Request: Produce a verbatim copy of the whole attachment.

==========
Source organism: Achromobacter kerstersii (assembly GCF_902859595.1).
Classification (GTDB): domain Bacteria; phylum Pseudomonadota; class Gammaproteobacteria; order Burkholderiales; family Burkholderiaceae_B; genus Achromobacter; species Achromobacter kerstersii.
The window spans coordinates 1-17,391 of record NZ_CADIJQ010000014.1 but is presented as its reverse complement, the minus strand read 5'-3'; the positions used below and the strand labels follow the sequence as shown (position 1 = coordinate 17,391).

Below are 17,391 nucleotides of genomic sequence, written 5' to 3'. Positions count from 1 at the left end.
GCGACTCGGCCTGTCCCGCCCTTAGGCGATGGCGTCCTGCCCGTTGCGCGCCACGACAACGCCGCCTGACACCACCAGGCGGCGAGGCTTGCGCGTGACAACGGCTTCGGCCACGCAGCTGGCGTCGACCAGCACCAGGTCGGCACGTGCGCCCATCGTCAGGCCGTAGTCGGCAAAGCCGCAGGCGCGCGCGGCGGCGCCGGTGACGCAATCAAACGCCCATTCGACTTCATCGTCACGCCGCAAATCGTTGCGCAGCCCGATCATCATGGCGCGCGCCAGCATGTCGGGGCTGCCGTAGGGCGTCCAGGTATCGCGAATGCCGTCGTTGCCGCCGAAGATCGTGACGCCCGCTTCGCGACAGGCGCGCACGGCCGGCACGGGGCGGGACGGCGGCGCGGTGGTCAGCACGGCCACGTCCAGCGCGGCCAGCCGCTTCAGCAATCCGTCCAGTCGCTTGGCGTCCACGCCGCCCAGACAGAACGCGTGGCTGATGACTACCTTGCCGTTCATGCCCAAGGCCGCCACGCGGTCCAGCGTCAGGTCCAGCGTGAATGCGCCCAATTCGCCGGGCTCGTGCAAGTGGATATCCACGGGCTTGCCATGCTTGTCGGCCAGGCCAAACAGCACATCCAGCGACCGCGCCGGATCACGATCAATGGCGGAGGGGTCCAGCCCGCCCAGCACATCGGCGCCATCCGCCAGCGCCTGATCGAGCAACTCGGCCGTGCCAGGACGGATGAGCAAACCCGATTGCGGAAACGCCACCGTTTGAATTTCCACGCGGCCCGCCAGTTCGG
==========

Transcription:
Source organism: Achromobacter kerstersii (assembly GCF_902859595.1).
Classification (GTDB): domain Bacteria; phylum Pseudomonadota; class Gammaproteobacteria; order Burkholderiales; family Burkholderiaceae_B; genus Achromobacter; species Achromobacter kerstersii.
The window spans coordinates 1-17,391 of record NZ_CADIJQ010000014.1 but is presented as its reverse complement, the minus strand read 5'-3'; the positions used below and the strand labels follow the sequence as shown (position 1 = coordinate 17,391).

Below are 17,391 nucleotides of genomic sequence, written 5' to 3'. Positions count from 1 at the left end.
GCGACTCGGCCTGTCCCGCCCTTAGGCGATGGCGTCCTGCCCGTTGCGCGCCACGACAACGCCGCCTGACACCACCAGGCGGCGAGGCTTGCGCGTGACAACGGCTTCGGCCACGCAGCTGGCGTCGACCAGCACCAGGTCGGCACGTGCGCCCATCGTCAGGCCGTAGTCGGCAAAGCCGCAGGCGCGCGCGGCGGCGCCGGTGACGCAATCAAACGCCCATTCGACTTCATCGTCACGCCGCAAATCGTTGCGCAGCCCGATCATCATGGCGCGCGCCAGCATGTCGGGGCTGCCGTAGGGCGTCCAGGTATCGCGAATGCCGTCGTTGCCGCCGAAGATCGTGACGCCCGCTTCGCGACAGGCGCGCACGGCCGGCACGGGGCGGGACGGCGGCGCGGTGGTCAGCACGGCCACGTCCAGCGCGGCCAGCCGCTTCAGCAATCCGTCCAGTCGCTTGGCGTCCACGCCGCCCAGACAGAACGCGTGGCTGATGACTACCTTGCCGTTCATGCCCAAGGCCGCCACGCGGTCCAGCGTCAGGTCCAGCGTGAATGCGCCCAATTCGCCGGGCTCGTGCAAGTGGATATCCACGGGCTTGCCATGCTTGTCGGCCAGGCCAAACAGCACATCCAGCGACCGCGCCGGATCACGATCAATGGCGGAGGGGTCCAGCCCGCCCAGCACATCGGCGCCATCCGCCAGCGCCTGATCGAGCAACTCGGCCGTGCCAGGACGGATGAGCAAACCCGATTGCGGAAACGCCACCGTTTGAATTTCCACGCGGCCCGCCAGTTCGG